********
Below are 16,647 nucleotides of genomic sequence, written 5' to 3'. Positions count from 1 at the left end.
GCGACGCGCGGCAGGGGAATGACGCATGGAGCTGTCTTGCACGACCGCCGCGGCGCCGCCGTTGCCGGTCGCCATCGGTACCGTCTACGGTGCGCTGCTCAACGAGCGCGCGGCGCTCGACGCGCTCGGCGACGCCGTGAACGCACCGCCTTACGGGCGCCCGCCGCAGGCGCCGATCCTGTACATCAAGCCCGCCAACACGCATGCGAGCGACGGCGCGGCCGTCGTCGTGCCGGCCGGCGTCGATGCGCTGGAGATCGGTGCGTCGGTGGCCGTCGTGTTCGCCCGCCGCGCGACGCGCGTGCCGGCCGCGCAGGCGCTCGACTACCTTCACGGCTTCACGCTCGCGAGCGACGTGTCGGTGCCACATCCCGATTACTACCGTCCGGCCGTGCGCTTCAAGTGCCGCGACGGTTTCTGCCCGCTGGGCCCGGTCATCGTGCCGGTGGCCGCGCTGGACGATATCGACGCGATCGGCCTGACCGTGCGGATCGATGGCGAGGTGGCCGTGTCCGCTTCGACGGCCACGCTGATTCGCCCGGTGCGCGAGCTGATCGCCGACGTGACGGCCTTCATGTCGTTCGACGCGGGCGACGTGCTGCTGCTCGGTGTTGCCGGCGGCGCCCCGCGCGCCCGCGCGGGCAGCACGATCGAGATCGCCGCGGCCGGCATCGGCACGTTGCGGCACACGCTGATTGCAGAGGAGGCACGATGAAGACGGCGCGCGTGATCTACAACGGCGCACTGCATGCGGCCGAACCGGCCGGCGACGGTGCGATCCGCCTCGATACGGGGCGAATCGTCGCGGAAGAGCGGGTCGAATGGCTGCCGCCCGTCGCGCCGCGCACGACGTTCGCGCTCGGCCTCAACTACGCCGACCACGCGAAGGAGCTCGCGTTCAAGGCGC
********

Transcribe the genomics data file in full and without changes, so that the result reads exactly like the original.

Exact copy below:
Below are 16,647 nucleotides of genomic sequence, written 5' to 3'. Positions count from 1 at the left end.
GCGACGCGCGGCAGGGGAATGACGCATGGAGCTGTCTTGCACGACCGCCGCGGCGCCGCCGTTGCCGGTCGCCATCGGTACCGTCTACGGTGCGCTGCTCAACGAGCGCGCGGCGCTCGACGCGCTCGGCGACGCCGTGAACGCACCGCCTTACGGGCGCCCGCCGCAGGCGCCGATCCTGTACATCAAGCCCGCCAACACGCATGCGAGCGACGGCGCGGCCGTCGTCGTGCCGGCCGGCGTCGATGCGCTGGAGATCGGTGCGTCGGTGGCCGTCGTGTTCGCCCGCCGCGCGACGCGCGTGCCGGCCGCGCAGGCGCTCGACTACCTTCACGGCTTCACGCTCGCGAGCGACGTGTCGGTGCCACATCCCGATTACTACCGTCCGGCCGTGCGCTTCAAGTGCCGCGACGGTTTCTGCCCGCTGGGCCCGGTCATCGTGCCGGTGGCCGCGCTGGACGATATCGACGCGATCGGCCTGACCGTGCGGATCGATGGCGAGGTGGCCGTGTCCGCTTCGACGGCCACGCTGATTCGCCCGGTGCGCGAGCTGATCGCCGACGTGACGGCCTTCATGTCGTTCGACGCGGGCGACGTGCTGCTGCTCGGTGTTGCCGGCGGCGCCCCGCGCGCCCGCGCGGGCAGCACGATCGAGATCGCCGCGGCCGGCATCGGCACGTTGCGGCACACGCTGATTGCAGAGGAGGCACGATGAAGACGGCGCGCGTGATCTACAACGGCGCACTGCATGCGGCCGAACCGGCCGGCGACGGTGCGATCCGCCTCGATACGGGGCGAATCGTCGCGGAAGAGCGGGTCGAATGGCTGCCGCCCGTCGCGCCGCGCACGACGTTCGCGCTCGGCCTCAACTACGCCGACCACGCGAAGGAGCTCGCGTTCAAGGCGC